More Monsters — no kidding


Dillon Aubin

Electronica junkies were pleasantly surprised when Sonny Moore, former vocalist of From First to Last, left the post-hardcore scene to pursue his ambitions as a producer. Within two years, Moore managed to conquer the electronic scene under the moniker Skrillex. After releasing two EPs: My Name is Skrillex and Scary Monsters and Nice Sprites, Sonny established a new standard for dubstep and electro house music.


Unfortunately, Skrillex’s June release More Monsters and Sprites fails to meet that same standard that was set by his previous work. Though it has great moments, the EP as a whole lacks the creativity that fuelled the music of his past releases.

Optimistically speaking, the first half of More Monsters offers exactly what Skrillex fans are craving. Tracks like “First of the Year (Equinox)” contain his signature squeaky voice and heavily distorted dubstep sequences.

More Monsters also demonstrates Moore’s experimental approach to composition. Tracks “Ruffneck (Flex)” and “Ruffneck (Full Flex)” feature catchy, yet beautiful string arrangements and piano melodies. The fusion between these soothing elements of composition and the intensity of electronic dance music is a good reason to give the EP a quick listen.

The innovation ends there—the rest of the EP consists of remixes of tracks from Scary Monsters and Nice Sprites by Dirtyphonics, Phonat, The Juggernaut and Kaskade.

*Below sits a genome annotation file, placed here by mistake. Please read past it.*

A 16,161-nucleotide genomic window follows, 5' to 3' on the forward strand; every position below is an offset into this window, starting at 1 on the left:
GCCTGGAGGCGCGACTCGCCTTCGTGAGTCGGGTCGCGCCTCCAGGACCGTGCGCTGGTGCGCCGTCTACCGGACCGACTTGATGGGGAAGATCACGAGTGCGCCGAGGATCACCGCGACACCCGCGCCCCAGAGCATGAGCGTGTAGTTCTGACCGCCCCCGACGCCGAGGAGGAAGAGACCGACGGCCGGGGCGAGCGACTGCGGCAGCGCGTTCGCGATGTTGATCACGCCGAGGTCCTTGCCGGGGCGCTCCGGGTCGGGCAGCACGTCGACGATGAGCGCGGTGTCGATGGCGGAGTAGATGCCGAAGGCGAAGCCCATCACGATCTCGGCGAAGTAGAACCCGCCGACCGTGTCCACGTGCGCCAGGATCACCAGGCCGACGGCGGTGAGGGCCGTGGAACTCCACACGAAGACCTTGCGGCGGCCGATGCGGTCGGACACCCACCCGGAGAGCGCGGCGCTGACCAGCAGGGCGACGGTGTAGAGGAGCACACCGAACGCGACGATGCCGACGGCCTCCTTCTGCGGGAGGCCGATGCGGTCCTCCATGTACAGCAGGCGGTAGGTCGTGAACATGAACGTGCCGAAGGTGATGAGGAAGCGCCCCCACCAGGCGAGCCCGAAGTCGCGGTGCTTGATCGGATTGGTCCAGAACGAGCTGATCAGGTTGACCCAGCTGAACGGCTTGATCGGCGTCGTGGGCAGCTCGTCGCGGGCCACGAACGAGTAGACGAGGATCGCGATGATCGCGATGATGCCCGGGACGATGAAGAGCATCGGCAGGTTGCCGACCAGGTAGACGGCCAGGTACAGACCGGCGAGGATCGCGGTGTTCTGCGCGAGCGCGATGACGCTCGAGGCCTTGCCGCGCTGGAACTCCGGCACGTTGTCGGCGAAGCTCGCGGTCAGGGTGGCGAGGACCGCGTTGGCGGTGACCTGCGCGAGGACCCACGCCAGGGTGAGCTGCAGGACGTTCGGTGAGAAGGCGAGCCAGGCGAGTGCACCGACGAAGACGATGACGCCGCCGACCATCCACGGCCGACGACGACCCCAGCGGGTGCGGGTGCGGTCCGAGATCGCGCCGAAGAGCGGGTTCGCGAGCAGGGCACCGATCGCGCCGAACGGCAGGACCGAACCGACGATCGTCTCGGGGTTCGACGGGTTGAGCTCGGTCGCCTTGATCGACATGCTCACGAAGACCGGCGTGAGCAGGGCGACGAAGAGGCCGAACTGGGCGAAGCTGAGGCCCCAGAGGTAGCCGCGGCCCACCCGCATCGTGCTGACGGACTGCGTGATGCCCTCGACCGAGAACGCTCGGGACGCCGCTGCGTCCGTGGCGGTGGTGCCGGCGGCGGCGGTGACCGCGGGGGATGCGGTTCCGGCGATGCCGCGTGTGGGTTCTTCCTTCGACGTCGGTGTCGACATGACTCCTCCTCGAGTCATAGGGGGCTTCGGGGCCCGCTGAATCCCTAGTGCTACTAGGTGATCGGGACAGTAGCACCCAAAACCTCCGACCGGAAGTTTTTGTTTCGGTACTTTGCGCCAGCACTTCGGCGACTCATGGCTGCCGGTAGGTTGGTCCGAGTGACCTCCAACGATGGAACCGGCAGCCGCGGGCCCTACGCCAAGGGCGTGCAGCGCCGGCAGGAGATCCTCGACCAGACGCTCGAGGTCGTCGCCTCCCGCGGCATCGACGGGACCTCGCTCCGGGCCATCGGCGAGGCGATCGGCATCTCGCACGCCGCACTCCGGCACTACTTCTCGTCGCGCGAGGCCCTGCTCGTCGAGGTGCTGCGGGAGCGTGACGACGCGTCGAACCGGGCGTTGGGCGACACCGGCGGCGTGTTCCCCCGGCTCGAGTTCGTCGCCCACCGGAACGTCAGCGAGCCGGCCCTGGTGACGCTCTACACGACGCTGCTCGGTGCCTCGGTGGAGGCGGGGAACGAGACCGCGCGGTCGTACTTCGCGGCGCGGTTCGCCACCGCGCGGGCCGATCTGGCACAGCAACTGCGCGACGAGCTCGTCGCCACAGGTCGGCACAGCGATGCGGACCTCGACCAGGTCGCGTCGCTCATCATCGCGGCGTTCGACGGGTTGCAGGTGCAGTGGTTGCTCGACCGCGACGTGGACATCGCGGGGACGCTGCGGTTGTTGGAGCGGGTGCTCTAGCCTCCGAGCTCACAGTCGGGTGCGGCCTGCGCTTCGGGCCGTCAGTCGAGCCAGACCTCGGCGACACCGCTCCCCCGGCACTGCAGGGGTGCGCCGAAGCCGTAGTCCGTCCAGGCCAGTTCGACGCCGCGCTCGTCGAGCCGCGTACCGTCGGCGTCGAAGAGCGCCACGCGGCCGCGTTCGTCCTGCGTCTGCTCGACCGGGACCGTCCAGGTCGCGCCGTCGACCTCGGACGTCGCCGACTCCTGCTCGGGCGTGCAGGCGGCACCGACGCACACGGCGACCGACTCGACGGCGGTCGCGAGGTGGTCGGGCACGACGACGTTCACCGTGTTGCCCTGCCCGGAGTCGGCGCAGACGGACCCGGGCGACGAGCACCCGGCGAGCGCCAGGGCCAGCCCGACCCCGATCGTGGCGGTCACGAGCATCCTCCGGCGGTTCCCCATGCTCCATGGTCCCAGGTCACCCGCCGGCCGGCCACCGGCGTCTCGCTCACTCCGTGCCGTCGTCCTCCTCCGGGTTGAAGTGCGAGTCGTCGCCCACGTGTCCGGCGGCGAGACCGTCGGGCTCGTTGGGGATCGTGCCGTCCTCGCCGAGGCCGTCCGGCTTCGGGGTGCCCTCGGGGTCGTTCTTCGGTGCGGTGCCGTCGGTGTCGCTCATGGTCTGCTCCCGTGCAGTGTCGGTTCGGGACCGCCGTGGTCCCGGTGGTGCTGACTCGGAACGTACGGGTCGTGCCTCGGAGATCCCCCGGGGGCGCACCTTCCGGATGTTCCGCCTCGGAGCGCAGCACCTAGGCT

Skrillex generally excels at fusing multiple genres, but his producers can only seem to focus on one subgenre at a time.

What makes More Monsters even harder to listen to is that four consecutive tracks remix the same song, all borrowing the same melodies and instrumentation. This makes the second half of the EP predictable and overly familiar.

After listening to More Monsters in full, it becomes easy to question Moore’s motives. His music earned him instant fame, yet he would rather release a compilation of other producers bastardizing his work. Three original tracks are not enough to keep his constantly growing fan base satisfied.

Overall, Moore’s newest release seems rushed and poorly planned. More Monsters has a few moments worthy of attention for the average listener, but the rest is hardly worthy of being on the same CD.


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By Excalibur Publications



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